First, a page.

For a few hundred feet the car bounces over rough ground, and Vincent Chase is rudely shaken into complete consciousness. There’s one last bounce, a big one, and then: suddenly smooth sailing. Somehow they’re on a completely smooth blacktop.
They’re rolling slow, about ten miles per hour. On each side of the big convertible, Vince can see shapes, big shapes in neat rows, rising darker out of the dark. It’s like they’ve landed on another planet, and yet somehow so familiar.
Mary guides the car off the road to the right, slows down, stops. She turns to Vince:
“Get up. We’re here.”
Unquestioning, Vince gets out of the car. If anyone was flying above their heads (and maybe they are, on silent bat wings- there are a lot of strange things in this desert) – but anyway, if they were up there, this is what they would see:
Mary has driven them off of the main highway, across a wide grass embankment, down a street and into a far-suburban cul-de-sac – 16 houses spaced even around the perimeter of the circle. 16 identical houses, and as we pull back, twenty, thirty, forty cul-de-sacs just like this one, drawn onto the nothing of the desert like ancient runes remaining far past their time, now spelling out nothing for an audience of no one.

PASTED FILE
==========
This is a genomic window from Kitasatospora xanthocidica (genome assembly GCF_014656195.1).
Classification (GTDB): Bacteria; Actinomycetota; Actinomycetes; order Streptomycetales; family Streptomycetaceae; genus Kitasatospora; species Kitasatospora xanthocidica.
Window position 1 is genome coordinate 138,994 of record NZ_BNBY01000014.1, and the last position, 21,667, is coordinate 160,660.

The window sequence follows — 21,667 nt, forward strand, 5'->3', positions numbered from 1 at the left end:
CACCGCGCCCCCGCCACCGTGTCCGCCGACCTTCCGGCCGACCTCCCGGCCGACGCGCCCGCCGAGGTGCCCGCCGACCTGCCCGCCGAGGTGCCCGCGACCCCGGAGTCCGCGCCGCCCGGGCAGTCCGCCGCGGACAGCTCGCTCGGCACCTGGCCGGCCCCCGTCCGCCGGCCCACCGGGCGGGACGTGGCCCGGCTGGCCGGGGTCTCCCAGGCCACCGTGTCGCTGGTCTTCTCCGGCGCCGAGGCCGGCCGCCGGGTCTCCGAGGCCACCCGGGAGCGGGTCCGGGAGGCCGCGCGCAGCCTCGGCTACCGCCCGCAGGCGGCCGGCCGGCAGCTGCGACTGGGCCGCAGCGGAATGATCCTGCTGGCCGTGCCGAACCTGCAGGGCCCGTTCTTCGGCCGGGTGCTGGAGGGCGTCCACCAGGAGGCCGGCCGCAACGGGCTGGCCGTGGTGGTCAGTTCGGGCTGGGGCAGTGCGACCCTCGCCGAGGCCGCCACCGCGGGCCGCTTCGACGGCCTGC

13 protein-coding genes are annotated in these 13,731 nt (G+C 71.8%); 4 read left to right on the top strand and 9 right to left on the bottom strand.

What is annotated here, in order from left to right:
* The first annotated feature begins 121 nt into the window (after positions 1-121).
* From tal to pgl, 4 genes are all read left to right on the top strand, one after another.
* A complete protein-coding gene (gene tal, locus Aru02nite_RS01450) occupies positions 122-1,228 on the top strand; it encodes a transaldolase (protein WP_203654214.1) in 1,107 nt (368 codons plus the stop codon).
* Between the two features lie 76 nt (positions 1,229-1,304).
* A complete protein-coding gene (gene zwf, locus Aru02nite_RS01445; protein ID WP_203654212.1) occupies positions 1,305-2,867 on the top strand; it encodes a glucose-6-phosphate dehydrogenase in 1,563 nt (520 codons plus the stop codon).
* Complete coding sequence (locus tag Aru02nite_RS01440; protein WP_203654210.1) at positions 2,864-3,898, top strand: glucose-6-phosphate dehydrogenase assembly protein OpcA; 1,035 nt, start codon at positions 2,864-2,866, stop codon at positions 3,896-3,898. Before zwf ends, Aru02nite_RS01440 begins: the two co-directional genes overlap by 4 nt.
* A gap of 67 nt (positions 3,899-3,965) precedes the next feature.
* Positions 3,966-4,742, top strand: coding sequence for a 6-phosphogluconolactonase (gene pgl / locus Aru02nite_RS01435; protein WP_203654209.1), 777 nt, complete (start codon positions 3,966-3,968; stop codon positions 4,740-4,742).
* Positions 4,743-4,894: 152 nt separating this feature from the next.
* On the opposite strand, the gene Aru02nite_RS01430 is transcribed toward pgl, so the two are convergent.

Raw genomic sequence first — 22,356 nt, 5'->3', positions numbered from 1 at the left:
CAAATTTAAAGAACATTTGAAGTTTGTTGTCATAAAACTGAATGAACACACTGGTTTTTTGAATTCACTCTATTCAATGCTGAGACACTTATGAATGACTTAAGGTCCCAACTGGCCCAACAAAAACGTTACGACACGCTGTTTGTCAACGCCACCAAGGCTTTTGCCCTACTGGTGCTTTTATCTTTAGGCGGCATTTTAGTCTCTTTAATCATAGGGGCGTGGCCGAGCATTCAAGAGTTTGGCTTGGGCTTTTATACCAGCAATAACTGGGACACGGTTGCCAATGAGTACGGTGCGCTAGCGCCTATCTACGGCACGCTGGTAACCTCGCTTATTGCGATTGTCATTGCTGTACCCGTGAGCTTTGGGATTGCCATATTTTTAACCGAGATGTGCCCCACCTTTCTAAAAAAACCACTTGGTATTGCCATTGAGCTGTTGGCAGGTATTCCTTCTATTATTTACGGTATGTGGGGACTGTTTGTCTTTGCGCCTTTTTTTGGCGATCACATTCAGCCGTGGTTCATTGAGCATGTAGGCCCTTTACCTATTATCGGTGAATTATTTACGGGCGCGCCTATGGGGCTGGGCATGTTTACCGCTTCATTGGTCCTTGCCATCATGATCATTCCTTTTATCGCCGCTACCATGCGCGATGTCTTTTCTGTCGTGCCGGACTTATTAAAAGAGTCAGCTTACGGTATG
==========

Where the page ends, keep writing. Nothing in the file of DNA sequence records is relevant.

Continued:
But that’s from up top. Vincent Chase is not privileged with such a God-like view of the events he is participating in- not yet, anyway. For now, he can barely even think, can barely even gets his legs moving enough to follow the girl into the house:
Up the front path- the lawn on either side still has grass somehow, but in this light it looks black to Vince, and then he looks up at the shadow of the house towering over him, blocking out the stars- he feels sick in a way he can’t describe, stumbles, falls to his knees.
“It’s OK.” Mary is whispering in Vince’s ear.
“You fell. It’s OK. We’re almost home. Just a few more steps. I’ll make you a nice hot cup of tea. Come on.” She helps him to his feet and they make up the path. Mary pushes the door open.
Inside: This must have been someone’s dream house once. Three bedrooms, four baths, a deck out back, a kitchen with one of those islands in the middle with the pots and pans hanging down. All that and a spectacular view of the stars- right through the exposed rafters where the roof would have been, if anyone had ever lived here.